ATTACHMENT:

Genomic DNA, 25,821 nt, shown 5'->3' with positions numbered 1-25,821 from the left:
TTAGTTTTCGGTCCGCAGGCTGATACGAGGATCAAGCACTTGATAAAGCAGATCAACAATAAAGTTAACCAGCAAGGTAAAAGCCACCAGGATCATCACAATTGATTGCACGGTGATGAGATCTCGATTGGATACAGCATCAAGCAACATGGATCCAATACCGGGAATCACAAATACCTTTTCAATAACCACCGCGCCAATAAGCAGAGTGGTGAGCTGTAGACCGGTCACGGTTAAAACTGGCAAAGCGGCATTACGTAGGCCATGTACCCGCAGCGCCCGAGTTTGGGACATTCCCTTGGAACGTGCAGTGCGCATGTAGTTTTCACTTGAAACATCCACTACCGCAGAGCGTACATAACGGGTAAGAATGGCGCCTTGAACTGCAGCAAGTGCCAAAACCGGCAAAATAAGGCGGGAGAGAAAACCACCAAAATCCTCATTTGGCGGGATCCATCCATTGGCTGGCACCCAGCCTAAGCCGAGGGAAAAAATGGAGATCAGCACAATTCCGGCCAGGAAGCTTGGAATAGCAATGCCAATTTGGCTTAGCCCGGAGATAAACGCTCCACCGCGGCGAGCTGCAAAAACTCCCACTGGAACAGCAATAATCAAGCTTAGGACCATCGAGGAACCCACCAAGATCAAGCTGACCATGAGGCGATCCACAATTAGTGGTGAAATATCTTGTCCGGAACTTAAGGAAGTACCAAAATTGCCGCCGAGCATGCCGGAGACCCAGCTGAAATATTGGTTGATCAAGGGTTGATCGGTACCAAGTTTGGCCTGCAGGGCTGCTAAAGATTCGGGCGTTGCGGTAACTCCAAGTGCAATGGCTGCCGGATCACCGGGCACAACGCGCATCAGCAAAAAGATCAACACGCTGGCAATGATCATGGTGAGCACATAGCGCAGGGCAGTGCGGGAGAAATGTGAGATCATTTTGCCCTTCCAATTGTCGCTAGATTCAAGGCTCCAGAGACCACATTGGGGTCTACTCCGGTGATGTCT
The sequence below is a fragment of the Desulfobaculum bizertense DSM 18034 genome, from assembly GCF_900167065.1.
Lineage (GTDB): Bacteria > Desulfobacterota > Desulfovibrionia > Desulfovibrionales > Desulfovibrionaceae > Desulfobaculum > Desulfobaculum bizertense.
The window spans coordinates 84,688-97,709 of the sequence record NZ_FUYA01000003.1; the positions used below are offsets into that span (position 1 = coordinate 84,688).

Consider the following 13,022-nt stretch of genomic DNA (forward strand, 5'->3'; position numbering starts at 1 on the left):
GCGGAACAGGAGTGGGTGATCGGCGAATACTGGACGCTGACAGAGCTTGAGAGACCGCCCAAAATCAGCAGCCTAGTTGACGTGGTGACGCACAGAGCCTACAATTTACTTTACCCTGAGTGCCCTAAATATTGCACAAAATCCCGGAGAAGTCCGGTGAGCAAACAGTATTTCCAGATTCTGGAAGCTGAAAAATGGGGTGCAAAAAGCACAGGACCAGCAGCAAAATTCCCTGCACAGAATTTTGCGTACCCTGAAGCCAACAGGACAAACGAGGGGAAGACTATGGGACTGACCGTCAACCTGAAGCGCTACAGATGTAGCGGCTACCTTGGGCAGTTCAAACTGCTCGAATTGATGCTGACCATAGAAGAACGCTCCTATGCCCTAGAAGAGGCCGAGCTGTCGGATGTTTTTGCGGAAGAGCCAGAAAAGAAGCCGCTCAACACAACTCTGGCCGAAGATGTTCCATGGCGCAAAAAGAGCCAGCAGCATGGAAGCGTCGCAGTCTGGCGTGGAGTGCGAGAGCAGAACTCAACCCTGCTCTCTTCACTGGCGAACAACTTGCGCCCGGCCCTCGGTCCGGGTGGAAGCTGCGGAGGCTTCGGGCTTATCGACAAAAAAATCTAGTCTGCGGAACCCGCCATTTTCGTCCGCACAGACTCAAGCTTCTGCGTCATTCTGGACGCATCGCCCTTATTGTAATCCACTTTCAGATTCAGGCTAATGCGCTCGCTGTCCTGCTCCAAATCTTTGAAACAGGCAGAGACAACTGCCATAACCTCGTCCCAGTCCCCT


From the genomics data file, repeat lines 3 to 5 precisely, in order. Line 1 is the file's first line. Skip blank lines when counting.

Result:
The sequence below is a fragment of the Desulfobaculum bizertense DSM 18034 genome, from assembly GCF_900167065.1.
Lineage (GTDB): Bacteria > Desulfobacterota > Desulfovibrionia > Desulfovibrionales > Desulfovibrionaceae > Desulfobaculum > Desulfobaculum bizertense.
The window spans coordinates 84,688-97,709 of the sequence record NZ_FUYA01000003.1; the positions used below are offsets into that span (position 1 = coordinate 84,688).